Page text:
If you are working on projects at home, open source or not, at work with a single developer, whatever, you should install a Repository Manager. If you have more than one developer using Maven, you are simply insane not to use a one. So why would you install a repository manager even if you are only a single developer? Surely its hard?
Well, no, it is incredibly simple, Sonatype's Nexus takes 10 minutes to set up for example. Here are a few if you don't already have one:
- Sonatype's Nexus - this comes in a Pro and Free version. I use Free in three different places and it has served me very well.
- Apache Archiva - I used this in my last job, and I didn't like it as much as I like Nexus. It seemed a little more complex to set up.
- JFrog's Artifactory - I haven't used this, but they do a lot with the Gradle community and are going to do some work around Grails plugins.
So back to why? A few reasons
- Unfortunately, not everything is in Maven Central. This means you have to edit your settings.xml to add each repo in as you need it. Don't, put them in your Repository Manager and just point to it - let it sort them out. Add a new repo? Just add it in the Repository Manager.
- If you are doing Maven releases properly, you are using version ranges. Version ranges cause Maven to scan all repos in your settings.xml for updates on a regular basis - and you don't want this traffic going far if you can help it, it slows you right down.
- If you don't have a Repository Manager, you are either (a) not releasing you artifact (a cardinal sin) or (b) only releasing to central (which is feasible for some projects, e.g. easyb).
- It allows you to blow away your local repository when it gets untidy from snapshot builds which people use periodically. Note if you do everything using snapshot builds, you are using Maven in a broken fashion.
- You can put a Repository Manager on your own machine as a proxy as well, if you want to keep as much network traffic local for example, but you have the main Repository Manager hosted elsewhere - on a slow VPN or in another country.
I've known people working on projects who have never released - they just work with snapshots! Thats nuts! A release in maven is an individual artifact (your entire war would be one, as well as an individual api) - it is something that has been cleaned, started from scratch, compiled, verified, all tests run, tagged in the remote repository, checked out again to a different location and all that done again and then uploaded to your Repository Manager. You should be releasing very regularly. And be fine grained about your artifacts! As soon as you have done a significant lot of work, release it.
Version ranges are important for two main areas of Maven usage.
- You have chosen an open source project based on its functionality, license, code quality, whatever. But you choose a specific version. For example, in a recent project we chose SOLR - 3.3.0. Our use of the 3.3.0 means we use <version>[3.3.0]</version> as our version. This means I want 3.3.0 and nothing else. Not 3.3.1, not 3.3.5, not 3.4.0. Why is that important? SOLR when it released 3.4.0 caused the meta data in (Apache) Maven Central to get corrupted - this means the only version available was 3.4.0. If I had instead specified <version>3.3.0</version> - if Maven didn't have it locally, it would go pick up 3.4.0 and happily use it. If the corruption had caused only 2.3.0 to be available, Maven would have used that - it would have been a mess! Always specify exactly what ranges you are happy to include artifacts for - if stuff breaks, lodge JIRA tickets on Sonatype's JIRA, they are pretty quick about it and will be ensured actually using what you have chosen.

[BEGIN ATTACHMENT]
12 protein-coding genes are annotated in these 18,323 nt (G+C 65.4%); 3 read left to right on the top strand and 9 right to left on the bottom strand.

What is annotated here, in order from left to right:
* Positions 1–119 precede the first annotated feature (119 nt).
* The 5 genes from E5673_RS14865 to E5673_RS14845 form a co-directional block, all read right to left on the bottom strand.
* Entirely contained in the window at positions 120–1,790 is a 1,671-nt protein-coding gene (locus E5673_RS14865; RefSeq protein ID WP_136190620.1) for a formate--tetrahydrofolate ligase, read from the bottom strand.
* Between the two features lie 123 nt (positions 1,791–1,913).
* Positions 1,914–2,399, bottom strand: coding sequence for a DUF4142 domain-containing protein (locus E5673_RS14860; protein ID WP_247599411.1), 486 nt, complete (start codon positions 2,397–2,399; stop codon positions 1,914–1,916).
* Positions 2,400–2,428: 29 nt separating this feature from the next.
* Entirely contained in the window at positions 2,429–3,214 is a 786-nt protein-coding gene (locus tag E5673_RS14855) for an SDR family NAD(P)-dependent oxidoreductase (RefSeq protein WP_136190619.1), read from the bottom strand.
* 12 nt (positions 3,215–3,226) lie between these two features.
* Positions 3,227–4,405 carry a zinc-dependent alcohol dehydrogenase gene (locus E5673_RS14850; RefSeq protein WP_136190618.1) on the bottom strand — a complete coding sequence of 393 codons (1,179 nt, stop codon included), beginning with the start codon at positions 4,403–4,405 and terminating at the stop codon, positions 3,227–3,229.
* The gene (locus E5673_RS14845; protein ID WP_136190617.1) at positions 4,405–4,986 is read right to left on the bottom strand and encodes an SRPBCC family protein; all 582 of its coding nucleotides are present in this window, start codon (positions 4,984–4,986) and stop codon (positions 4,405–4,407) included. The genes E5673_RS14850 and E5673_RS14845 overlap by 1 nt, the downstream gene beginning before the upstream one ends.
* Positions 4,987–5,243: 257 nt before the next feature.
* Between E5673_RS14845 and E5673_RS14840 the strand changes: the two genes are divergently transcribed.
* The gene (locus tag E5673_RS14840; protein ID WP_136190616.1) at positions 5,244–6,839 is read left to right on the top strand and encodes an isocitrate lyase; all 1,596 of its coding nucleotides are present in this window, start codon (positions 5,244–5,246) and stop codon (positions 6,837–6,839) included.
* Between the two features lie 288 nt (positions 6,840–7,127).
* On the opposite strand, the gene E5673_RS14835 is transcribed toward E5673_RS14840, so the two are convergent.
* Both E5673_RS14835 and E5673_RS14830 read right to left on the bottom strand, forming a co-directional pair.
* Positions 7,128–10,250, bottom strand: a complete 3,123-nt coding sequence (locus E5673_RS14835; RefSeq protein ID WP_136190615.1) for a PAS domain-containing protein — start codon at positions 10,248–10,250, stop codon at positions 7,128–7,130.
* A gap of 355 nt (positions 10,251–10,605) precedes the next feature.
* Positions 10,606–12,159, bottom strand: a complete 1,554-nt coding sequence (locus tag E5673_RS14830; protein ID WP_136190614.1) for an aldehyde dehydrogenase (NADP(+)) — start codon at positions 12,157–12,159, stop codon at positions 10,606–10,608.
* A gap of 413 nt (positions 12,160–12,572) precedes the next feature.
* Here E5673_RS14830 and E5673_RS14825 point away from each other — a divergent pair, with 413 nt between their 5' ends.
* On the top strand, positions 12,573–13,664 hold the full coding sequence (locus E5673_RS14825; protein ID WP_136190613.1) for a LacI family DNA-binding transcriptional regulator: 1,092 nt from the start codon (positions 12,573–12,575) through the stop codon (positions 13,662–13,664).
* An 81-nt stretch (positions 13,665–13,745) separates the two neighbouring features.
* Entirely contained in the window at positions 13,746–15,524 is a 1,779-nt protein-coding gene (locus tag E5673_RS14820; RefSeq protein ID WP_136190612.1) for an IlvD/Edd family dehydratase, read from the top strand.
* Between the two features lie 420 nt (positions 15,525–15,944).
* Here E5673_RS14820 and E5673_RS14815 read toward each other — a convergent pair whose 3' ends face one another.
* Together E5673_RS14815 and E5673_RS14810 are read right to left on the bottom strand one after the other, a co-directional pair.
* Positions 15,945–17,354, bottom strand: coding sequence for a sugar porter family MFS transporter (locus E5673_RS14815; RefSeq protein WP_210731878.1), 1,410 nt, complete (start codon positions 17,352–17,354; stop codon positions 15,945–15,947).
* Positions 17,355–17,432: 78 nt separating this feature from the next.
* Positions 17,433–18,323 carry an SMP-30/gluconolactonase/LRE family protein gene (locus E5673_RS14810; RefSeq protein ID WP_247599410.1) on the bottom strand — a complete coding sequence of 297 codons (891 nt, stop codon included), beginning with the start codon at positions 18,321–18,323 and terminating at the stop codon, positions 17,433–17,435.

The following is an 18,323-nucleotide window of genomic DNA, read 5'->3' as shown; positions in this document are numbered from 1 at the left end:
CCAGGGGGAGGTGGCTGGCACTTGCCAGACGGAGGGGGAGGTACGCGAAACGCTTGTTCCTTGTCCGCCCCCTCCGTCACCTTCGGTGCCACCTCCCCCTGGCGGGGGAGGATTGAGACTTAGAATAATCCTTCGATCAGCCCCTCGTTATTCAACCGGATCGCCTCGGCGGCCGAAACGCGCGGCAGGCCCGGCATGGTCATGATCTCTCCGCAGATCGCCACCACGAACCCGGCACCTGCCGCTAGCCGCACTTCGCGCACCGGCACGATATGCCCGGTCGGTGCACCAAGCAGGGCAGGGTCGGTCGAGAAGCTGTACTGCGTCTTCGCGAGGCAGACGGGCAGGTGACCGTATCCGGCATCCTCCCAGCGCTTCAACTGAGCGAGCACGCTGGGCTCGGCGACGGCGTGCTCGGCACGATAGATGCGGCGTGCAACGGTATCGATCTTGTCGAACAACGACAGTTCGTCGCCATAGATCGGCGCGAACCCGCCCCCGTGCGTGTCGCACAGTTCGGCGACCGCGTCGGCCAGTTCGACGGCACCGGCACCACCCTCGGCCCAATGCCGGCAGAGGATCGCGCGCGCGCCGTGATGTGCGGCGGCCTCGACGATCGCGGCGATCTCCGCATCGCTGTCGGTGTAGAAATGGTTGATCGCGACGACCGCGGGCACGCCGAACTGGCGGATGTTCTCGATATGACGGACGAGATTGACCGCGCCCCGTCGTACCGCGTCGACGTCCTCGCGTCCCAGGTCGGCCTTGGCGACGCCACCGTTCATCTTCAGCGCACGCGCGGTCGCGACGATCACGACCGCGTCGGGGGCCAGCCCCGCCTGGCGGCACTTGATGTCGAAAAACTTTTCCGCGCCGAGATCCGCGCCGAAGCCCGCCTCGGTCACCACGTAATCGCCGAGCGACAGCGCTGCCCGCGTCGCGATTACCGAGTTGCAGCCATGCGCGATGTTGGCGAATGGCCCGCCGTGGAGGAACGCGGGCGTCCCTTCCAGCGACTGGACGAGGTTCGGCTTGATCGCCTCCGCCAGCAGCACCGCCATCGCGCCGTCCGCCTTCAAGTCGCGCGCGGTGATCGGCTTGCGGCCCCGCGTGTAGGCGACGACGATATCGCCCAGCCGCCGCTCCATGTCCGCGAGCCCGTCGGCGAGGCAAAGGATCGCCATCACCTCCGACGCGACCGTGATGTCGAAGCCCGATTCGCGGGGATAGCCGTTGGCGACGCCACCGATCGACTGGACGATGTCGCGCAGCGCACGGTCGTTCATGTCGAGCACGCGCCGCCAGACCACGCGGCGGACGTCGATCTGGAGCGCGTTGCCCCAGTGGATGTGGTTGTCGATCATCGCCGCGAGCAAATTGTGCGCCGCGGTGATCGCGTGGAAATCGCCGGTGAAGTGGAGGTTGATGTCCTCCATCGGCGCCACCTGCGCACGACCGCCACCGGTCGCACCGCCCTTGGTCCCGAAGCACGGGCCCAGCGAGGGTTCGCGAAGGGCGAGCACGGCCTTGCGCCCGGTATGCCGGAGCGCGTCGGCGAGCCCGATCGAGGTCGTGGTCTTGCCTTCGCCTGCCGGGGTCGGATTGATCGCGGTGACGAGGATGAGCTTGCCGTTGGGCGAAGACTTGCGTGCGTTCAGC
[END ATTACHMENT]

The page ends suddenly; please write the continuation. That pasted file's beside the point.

- Generally projects decide on how they issue a new version number - some just use two (major.minor), where the major changes on a breaking api change, some use three levels. You should specify a range when you are happy so new releases turn up - and typically you will do this of your own artifacts. You start at version 1.1 (because thats how ranges work, don't start at 1.0 or 0.x, thats just nonsense) and keep releasing until you break. Release early and often. If someone then who is using your artifact says [1,2) or say [1.7,2) (if 1.7 is the start of your api having what they want) then they will just get new releases as they come out, ensuring they keep current. These kinds of version ranges make Maven use really nice and easy to use when it comes to dependencies (along with composites, another post).
Composites are just pom's that contain a collection of dependencies - we have composite-cxf, composite-spring, composite-jackson, composite-logging-api, composite-logging-api, etc. Composites keep your pom clean, they take out all of the stuff that isn't really specifically to do with your App, but the kind of App you are building. They become accepted building blocks - and they rev. like normal artifacts. Changing from Spring 2.5 to Spring 3.1? rev the major version of your pom - existing artifacts won't be broken, you can fix them as necessary. Composites can be great for public facing releases as well - if Wicket 1.6 was just a pom containing fine grained artifacts that were hard version ranged, then we they released bug fixes (early and often), you could override specific artifacts and bring in the new releases to get the ones you want.
And another cardinal sin - it happens, but rarely, do not put dependencies in parent poms. Except for the plugins which often need them (and try and use composites for them), but your parent poms should not have modules or dependencies defined. Put them in the composites.
(It sometimes happens when you are using projects that are so terribly broken you can't help it, but its rare)
Do yourself a favour, if you are using Maven, install a Repository Manager.